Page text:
Begin with Self-Awareness

The first step to growth is self-awareness. In order to change habits, perspectives, responses, you have to recognize them. 

For example, a learned behavior from my childhood was letting overwhelming situations result in an explosion of emotion. Sometimes that emotion would be directed at folks that were with me at the time. I recognized this as a behavior that I wanted to change, since it was bringing unnecessary energy into my own life and unfair to the people I loved who were sometimes on the receiving end. I had already addressed the root of this reaction in therapy; I had just not been able to commit to changing. 

I brought this up in a coaching session as an area to address. For myself personally, I noticed it can be really difficult to reframe my negative perspectives and thought patterns if I’m not held accountable. I quickly and easily slip back into my habitual actions even if I want to change them. Coaching provides that accountability and provides a safe space to explore what the client is actually interested in trying to change their habit or mindset. I’m not here to give advice – you as the client should feel fully empowered to try things and find what works for you or what is most aligned with who you are. 

I realized that when I’m feeling overwhelmed, I tend to touch my chest. I was able to start to associate that with a reminder to take a deep breath to regulate my emotions and think more clearly through the overwhelming situation in front of me.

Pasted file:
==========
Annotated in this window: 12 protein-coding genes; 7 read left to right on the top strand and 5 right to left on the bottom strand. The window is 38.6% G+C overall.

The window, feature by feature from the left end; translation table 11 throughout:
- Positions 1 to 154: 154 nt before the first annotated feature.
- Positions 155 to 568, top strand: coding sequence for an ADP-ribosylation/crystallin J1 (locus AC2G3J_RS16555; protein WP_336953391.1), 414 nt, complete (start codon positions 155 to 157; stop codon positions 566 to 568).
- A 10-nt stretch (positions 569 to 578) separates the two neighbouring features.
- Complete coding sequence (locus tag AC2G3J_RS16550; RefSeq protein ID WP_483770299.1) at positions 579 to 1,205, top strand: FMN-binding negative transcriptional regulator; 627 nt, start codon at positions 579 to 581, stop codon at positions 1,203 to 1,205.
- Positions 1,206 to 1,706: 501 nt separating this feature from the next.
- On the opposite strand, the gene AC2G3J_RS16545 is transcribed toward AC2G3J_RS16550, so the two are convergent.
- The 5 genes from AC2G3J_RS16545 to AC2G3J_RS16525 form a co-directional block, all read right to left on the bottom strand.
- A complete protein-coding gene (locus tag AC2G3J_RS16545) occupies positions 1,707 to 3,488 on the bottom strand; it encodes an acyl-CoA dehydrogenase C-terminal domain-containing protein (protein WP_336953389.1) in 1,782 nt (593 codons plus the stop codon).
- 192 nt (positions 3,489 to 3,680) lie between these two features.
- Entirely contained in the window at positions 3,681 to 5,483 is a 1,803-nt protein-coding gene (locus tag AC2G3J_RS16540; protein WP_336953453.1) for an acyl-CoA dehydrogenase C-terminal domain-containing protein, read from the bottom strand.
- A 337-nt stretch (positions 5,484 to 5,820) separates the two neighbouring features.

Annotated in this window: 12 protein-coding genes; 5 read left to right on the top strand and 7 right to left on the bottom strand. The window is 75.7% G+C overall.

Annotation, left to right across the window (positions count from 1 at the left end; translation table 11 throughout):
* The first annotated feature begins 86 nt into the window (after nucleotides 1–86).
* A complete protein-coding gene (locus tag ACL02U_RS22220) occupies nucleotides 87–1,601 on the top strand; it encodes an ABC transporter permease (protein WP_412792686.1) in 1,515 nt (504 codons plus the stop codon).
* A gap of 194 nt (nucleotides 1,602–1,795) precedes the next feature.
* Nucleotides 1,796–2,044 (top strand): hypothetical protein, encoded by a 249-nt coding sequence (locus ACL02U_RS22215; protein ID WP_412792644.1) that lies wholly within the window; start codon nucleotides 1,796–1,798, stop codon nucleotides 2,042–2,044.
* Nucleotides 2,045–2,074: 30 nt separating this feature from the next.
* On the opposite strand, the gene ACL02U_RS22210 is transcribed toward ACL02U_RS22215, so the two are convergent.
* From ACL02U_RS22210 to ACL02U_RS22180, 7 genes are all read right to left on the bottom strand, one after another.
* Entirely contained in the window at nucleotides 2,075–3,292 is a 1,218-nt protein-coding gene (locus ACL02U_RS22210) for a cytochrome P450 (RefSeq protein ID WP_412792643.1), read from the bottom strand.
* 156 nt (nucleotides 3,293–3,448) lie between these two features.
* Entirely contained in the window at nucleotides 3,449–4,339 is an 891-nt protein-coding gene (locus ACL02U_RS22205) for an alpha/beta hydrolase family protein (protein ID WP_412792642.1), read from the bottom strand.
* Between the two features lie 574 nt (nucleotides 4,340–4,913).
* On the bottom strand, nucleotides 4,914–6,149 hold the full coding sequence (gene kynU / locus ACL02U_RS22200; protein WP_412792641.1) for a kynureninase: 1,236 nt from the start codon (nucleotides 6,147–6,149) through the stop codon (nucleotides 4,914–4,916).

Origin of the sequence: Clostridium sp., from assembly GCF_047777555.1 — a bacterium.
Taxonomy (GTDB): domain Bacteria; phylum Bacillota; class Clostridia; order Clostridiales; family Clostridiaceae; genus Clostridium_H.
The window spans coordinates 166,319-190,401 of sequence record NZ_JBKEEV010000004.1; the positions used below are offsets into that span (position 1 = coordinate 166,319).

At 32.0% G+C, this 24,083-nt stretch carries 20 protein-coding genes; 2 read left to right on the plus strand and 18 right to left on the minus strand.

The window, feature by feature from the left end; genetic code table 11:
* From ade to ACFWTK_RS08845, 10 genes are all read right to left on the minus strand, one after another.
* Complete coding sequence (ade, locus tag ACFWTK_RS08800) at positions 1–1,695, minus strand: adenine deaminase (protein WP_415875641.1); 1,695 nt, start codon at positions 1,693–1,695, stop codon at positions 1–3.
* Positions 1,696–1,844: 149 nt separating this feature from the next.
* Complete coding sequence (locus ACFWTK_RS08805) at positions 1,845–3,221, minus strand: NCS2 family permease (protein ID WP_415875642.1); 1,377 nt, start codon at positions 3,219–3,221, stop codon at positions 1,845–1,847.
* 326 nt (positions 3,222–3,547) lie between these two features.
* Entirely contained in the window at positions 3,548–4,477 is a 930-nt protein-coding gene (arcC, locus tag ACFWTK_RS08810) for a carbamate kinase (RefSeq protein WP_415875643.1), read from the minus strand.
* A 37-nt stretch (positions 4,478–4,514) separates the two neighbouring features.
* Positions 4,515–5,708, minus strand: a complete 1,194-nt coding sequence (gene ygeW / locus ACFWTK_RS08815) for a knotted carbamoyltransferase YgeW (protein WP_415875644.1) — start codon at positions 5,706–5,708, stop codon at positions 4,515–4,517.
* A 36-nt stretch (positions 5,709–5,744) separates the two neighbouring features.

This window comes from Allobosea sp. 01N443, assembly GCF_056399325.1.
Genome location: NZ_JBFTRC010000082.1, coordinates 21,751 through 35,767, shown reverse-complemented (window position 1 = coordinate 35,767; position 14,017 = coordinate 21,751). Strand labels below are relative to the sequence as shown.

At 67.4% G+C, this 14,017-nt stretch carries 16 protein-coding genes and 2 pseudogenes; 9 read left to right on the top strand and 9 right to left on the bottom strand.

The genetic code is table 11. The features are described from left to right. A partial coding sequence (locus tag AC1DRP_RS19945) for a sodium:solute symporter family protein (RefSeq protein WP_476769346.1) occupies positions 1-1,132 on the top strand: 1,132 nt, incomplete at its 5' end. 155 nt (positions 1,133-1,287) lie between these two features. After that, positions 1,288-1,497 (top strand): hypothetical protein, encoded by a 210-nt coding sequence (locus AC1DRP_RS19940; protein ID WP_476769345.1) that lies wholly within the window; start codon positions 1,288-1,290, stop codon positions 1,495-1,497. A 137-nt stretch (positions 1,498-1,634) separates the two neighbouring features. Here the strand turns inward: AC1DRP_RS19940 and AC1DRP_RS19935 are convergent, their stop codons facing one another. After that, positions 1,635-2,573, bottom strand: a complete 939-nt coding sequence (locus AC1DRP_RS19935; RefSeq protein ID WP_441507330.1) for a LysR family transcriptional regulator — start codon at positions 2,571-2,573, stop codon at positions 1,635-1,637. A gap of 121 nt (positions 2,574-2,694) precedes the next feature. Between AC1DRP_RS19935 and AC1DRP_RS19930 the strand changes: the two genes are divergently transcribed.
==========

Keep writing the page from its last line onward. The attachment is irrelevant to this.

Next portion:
Having a coach can help with self awareness. Coaches may call attention to behaviors or perspectives that we may not notice ourselves so that the coaching can focus on making changes. And if we are already self-aware of things we want and need to change, coaches will provide the space for us to start to reframe.  

If you are struggling with recognizing your own growth areas, my favorite place to start implementing increased self-awareness is by starting a gratitude practice. Not only does this require objectively looking at yourself and your life to find aspects to be grateful for, but it ultimately can result in recognizing negative thought patterns. Some of us might really struggle finding things to be grateful for, which will shed light on existing negative thought patterns. Once we start recognizing those thought patterns, we can begin finding ways to change them. Meditation or just spending a short amount of time each day totally alone without distractions also helps with increased self-awareness.

So let’s start! What are 3 things you are grateful for today? How easy or difficult was it to come up with 3 things? What made it easy or difficult? How would it feel to name 3 things every day? What would stop you from doing that consistently? 

Take some time to journal and reflect on these several questions, and reach out if you want to share your responses!